Mme Nomboniso must also condemn the violence from the establishment that drives protests at universities

    GOPOLANG BOTLHOKWANE thinks the outcry against students at UCT incinerating university property must also acknowledge that what is considered to be acts of violence in protests cannot be understood without the context of police brutality.

    Whenever there’s a protest event that seeks to challenge the structural inequalities of South Africa, there’s always a swift rebuff from politicians, intellectuals, and ordinary citizens. Last week’s protest at UCT was no exception. The responses were swift and sweet. The most notable response was from someone who has always publicly supported the students.

    Mme Nomboniso Gasa is also someone who has won at this social media game. She’s famous on Twitter for, amongst other things, calling to order to someone who equally holds the social media slayer title – our minister of sports Fikile “Razzmatazz” Mbalula when he tried to tell her that how he conducts his business as minister is none of her business.

    As the portraits of Jan Smuts and other colonial figures burned in the parking lot of UCT and the handcuffs of eight UCT students made the clicking sound we are used to hearing when locking our doors, Mme Nomboniso’s fingers were burning too. In a stream of numbered tweets we’ve come to know her for, she expressed her disappointment and shock at the direction the protest was taking. As someone who has walked the same road as the students, she understood the fervour of the protest but still felt the students were taking a wrong path.

    “Protest, but don’t burn property or be violent” was her message, echoed by many others since. UCT students have never made it a secret that through their protest they are trying to bring attention to the bigger societal issue that is inequality – and the systematic exclusion that perpetuates it. They’ve also never shied away from tackling their critics head-on. Their response to the critics of their Tuesday night actions was as always simple: it’s bigger than us and we have no choice but to fight.

    Mme Nomboniso’s voice as an elder and an intellectual carries weight, and it’s people like her to whom we look to when we want to make sense of things. When she speaks, we listen, as was evident from the number of retweets and likes her Tuesday night tweets got. The tweet that read, “I am in no way attempting to police or control,” showed she was conscious of how her tweets might come across. And how betrayed or sold off we might feel, but she insisted hers was an attempt to help the students while in the thick of it.

    Scrolling down my timeline, reading her tweets and retweeting the cry for legal assistance by the Rhodes Must Fall movement, I felt no help. I did not see how calling the students’ protest a mistake was going to help anyone. The next morning I woke up to watch the news with my mother and felt like I was reading her tweets all over again. My mother was merciless. She did not want to hear anything else except “violence begets violence”. For her, the students, by burning portraits, have called for a violent response. I know she meant well. But it still feels like betrayal.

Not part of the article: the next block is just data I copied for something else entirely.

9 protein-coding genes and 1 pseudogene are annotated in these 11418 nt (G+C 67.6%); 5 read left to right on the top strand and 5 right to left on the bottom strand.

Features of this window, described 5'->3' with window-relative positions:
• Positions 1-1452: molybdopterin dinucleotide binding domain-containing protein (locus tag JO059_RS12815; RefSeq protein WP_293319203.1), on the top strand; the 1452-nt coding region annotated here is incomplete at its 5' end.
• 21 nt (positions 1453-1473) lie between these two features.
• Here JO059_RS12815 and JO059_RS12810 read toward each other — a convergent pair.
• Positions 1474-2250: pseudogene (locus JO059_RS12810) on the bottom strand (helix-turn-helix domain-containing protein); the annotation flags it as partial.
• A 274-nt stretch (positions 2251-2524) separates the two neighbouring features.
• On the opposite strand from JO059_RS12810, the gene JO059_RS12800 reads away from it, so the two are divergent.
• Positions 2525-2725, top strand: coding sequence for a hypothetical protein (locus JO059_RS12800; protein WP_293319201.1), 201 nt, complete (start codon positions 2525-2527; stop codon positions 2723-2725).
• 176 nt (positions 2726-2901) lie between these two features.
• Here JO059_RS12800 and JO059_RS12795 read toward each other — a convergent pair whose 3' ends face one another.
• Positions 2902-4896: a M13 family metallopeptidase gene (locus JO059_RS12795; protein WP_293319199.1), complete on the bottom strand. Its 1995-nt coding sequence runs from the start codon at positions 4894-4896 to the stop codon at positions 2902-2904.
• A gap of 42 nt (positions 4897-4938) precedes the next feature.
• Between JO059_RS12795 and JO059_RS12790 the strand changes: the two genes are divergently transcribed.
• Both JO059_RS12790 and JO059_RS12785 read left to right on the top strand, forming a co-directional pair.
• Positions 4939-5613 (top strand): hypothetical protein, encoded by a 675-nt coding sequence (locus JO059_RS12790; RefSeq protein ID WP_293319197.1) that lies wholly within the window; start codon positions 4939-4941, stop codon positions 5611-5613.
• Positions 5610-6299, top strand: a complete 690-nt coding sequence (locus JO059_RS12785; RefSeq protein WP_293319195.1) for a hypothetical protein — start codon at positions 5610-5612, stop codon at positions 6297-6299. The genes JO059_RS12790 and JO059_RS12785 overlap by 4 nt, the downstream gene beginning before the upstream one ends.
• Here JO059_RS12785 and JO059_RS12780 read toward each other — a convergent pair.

When students protest there’s a big insistence on non-violence and order, but the responsibility to be non-violent is never placed equally across the board. Responsibility should be shared among those who wage the protest and those who maintain the order of things. The disappointment at the students’ actions of Tuesday night expressed by Mme Nomboniso and others would have been fair if they also gave a nod to police brutality. Yes, students were burning property but that is anger, not terrorism. The students were not armed with rifles and bombs. And counting Marikana and Andries Tatane, the South African Police Servies are culpable as well.

    Disagreements on healthy, acceptable forms of protest are plenty. But just as we disagree about the forms of protest, we should disagree about our responses to the protests. How fair is it for respected intellectuals who claim solidarity to publicly shun or denounce protest action at its height or most active? As we asked the students to avoid the mistakes of the past, we should also demand our authorities to take a good hard look in the mirror.

    Concerns raised by people like Mme Nomboniso Gasa are important and no doubt will be helpful. But when we are teargassed and dragged bleeding into police vans, we are conscious of people like Andries Tatane who never even made it to the back of the police van.

    It would be even more helpful if the police were also challenged to show restraint and apply a humane way to crowd or protest management. The student protests present an opportunity for everyone to do better.

    Gopolang Botlhokwane is a Creative Writing student. He writes from a shack somewhere in a South African village. He dreams of an Azanian Spring where the marginalised youth rises to demand change and all that was promised to them.

    Featured image by Ashraf Hendricks